Third, over the law’s first 40 years, federal appellate courts had unanimously held Title VII did not cover sexual orientation or gender identity.

But the Court, in a 6-3 decision, held that these considerations could not sway it from deciding the case based on “the straight forward application” of Title VII’s text. Looking at that text, the Court determined Title VII’s prohibition on sex discrimination necessarily covered the plaintiffs’ claims as well, “because it is impossible to discriminate against a person for being homosexual or transgender without discriminating against that individual based on sex.”

The Court’s ruling sent shockwaves throughout the Christian world, especially among groups like the Assemblies of God that have held fast to biblical teachings on human sexuality.

Andrew Walker lamented in Christianity Today that “Bostock is as bad as you think,” and that it represents “a significant inflection point in the never-ceasing culture wars.”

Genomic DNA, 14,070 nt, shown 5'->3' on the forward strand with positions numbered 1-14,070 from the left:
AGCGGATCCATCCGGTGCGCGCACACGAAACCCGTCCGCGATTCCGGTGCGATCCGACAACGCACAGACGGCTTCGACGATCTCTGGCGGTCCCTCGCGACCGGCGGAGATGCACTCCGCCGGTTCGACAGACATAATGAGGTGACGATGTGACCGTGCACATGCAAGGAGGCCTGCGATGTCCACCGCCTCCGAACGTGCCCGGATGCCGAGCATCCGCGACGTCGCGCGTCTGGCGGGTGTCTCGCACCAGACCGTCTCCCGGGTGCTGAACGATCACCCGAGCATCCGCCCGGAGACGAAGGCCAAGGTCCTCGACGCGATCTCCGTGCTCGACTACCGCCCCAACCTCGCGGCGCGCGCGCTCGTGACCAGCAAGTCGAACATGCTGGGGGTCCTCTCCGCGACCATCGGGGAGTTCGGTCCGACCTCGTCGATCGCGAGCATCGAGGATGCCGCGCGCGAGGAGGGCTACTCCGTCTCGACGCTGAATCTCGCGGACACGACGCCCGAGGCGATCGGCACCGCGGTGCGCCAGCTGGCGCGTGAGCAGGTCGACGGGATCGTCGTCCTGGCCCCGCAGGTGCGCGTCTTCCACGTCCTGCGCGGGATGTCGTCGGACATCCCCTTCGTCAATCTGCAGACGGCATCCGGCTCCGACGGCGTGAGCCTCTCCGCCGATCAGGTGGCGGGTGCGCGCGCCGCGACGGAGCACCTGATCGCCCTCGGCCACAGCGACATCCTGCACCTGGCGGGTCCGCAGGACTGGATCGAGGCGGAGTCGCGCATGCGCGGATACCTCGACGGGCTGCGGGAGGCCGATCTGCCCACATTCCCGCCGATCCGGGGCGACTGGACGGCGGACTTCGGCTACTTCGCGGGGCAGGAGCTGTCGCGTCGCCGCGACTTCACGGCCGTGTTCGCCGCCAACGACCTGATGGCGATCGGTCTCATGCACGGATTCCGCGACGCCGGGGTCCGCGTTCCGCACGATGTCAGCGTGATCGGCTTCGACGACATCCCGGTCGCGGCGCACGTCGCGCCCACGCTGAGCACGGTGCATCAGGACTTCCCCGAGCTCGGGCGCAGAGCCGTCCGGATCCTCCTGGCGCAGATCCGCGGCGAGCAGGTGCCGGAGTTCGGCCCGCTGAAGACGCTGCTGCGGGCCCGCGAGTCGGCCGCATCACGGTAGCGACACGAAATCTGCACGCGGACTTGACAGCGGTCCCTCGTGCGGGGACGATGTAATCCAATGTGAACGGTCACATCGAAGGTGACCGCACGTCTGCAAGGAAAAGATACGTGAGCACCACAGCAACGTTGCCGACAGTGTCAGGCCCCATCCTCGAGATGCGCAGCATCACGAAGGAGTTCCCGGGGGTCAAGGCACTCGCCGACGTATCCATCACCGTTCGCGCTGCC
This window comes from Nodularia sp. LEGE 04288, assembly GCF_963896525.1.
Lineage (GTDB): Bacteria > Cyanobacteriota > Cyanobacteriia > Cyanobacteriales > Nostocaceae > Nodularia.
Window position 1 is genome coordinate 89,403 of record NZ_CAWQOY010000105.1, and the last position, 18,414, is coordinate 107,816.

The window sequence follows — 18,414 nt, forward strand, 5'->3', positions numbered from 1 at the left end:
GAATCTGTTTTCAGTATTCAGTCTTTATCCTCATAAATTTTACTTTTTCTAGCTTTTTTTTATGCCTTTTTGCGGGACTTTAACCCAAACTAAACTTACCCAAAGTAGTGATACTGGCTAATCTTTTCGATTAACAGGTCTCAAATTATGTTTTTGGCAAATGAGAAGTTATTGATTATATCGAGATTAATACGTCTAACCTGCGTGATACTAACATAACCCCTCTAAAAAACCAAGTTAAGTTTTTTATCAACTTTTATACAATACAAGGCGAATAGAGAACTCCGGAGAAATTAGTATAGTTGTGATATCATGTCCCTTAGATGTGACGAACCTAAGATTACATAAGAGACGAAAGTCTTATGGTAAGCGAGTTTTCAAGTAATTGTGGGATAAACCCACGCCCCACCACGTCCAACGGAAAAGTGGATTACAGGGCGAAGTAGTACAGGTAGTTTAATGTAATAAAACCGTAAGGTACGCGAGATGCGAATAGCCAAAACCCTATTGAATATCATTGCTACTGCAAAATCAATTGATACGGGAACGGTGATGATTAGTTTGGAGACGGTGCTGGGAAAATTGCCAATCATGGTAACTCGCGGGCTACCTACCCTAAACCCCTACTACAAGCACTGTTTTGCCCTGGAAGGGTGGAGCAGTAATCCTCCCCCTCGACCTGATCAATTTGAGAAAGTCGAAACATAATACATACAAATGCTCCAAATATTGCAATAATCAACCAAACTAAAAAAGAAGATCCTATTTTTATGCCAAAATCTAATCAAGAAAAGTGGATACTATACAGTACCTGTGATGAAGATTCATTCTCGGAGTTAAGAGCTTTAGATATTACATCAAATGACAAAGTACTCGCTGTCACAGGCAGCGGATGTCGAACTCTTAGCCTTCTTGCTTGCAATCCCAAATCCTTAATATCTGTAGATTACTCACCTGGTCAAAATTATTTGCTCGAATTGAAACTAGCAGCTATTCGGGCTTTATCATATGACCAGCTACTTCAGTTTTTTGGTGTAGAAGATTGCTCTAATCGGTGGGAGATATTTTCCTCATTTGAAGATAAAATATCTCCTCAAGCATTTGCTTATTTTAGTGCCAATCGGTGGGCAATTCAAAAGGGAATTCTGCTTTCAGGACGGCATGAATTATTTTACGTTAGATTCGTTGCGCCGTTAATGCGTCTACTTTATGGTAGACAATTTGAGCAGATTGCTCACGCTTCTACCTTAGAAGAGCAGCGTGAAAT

Russell Moore, president of the Southern Baptist Convention’s Ethics and Religious Liberty Commission, warned the decision will have “seismic implications for religious liberty, setting off potentially years of lawsuits and court struggles.”

While these fears are real, it is also important to note Bostock’s conclusion, where the Court affirmed it shares the concerns of religious groups who worry its broad reading of Title VII “may require some employers to violate their religious convictions.”

In response, the Court referenced “several doctrines protecting religious liberty,” including two other parts of Title VII: one that allows religious organizations to use religion as a factor in their employment decisions, and another that allows employers to identify religion as a bona fide occupational qualification for specific positions.